The family asked my wife and me to write her aunt’s eulogy, which we did.  I felt deeply honored.  My wife said she wouldn’t be able to get through the first sentence, so I delivered it at the memorial service.  Honestly, I didn’t know how I would get through it either.  I carried an extra handkerchief with me, not knowing whether I would be able to remain stoic or would just break down.  With the help of God, I managed it, once again proving to myself that things that seem outside our abilities can suddenly become possible when circumstances warrant.  In my opinion, Hemingway was being overdramatic when he referred to this phenomenon as “grace under pressure.”  I like to think that being flexible, malleable, adaptable is just part of the human condition.  That’s why it appears so odd to me that some of us can’t seem to wrap our minds around the fact that things may not always go the way we expect them to.  Some of us rebel against any evidence that contradicts what we “know.”

The Chicago Tribune may brashly declare “Dewey Defeats Truman” in 1948 and The New York Times may rashly declare, the day before the 2016 election, that Trump has only a 16% chance of becoming president.  Journalists point out that it’s easy to jump the gun when you’re on deadline, that our quest for knowledge and understanding may lead to buying into polls that don’t necessarily reflect reality.  But, as my dad said, anything is possible.  Those of us who root for the underdogs, who refuse to accept the inevitable, who bravely believe in the power to change, know that we have a secret weapon with which to beat the odds.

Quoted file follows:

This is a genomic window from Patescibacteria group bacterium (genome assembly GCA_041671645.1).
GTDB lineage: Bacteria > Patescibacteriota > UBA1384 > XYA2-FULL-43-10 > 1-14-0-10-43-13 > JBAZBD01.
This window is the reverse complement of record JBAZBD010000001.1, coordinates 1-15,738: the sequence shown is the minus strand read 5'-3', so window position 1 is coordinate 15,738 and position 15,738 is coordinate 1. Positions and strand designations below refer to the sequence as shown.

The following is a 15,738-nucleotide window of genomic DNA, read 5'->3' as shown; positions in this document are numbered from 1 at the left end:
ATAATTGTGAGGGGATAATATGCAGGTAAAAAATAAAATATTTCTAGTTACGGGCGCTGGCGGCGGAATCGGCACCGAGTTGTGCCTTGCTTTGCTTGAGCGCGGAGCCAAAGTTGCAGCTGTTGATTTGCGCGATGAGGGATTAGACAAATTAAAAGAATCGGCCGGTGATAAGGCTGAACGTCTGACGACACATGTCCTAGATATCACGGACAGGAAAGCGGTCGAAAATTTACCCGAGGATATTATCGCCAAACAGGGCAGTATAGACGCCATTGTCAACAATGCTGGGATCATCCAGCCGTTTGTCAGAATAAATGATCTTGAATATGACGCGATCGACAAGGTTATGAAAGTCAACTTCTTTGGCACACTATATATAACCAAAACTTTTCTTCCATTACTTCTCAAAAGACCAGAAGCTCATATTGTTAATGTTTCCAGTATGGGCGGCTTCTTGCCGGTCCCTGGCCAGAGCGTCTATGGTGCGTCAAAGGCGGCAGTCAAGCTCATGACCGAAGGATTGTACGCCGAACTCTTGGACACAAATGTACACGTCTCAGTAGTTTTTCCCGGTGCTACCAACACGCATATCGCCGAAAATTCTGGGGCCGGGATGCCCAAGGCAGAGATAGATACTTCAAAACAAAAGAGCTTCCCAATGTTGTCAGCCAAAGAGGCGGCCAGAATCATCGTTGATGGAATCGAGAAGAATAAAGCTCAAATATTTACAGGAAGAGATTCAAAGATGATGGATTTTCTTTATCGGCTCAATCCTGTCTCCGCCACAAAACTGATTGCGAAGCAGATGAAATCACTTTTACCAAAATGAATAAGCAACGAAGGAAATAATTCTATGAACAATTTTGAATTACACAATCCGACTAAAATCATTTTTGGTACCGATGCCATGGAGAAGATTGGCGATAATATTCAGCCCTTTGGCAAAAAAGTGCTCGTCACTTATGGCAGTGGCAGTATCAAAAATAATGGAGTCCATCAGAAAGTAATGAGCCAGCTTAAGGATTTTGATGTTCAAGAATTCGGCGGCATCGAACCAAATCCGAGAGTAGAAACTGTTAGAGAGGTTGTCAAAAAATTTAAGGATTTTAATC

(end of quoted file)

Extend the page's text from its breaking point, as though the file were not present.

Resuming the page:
Hope.

 

 

Expats of the Red Carpet

Yesterday, I bid good riddance to the traitors who threaten to abandon our nation if their candidate doesn’t happen to win the election this Tuesday.  These miscreants need to go now.  I just didn’t realize how many of them they are.

The Seattle Post-Intelligencer ran a story today about the many celebrities who have vowed to the flee the country if Donald Trump becomes president.  That alone is more than enough reason to hope that Trump wins.  We have too many celebrities here already, don’t you think?  My bet is that Canada isn’t going to want them either.

Of course, not all of them plan on heading north of the border.  Some have plans to decamp farther afield.  A lot farther afield for a few.  Like away from Planet Earth.

Let’s make a brief list of a few of the places that may be the new homes of those who are so proud to boast of their lack of commitment to the country that made their success possible:

Canada:  Bryan Cranston (of “Breaking Bad”), Barbra Streisand (or Australia), Lena Dunham, Neve Campbell, Keegan-Michael Key, Raven-Symone, Chloë Sevigny, Amber Rose

Mexico:  George Lopez

Spain:  Amy Schumer, Chelsea Handler

Italy:  Omari Hardwick

Australia (or maybe Canada):  Barbra Streisand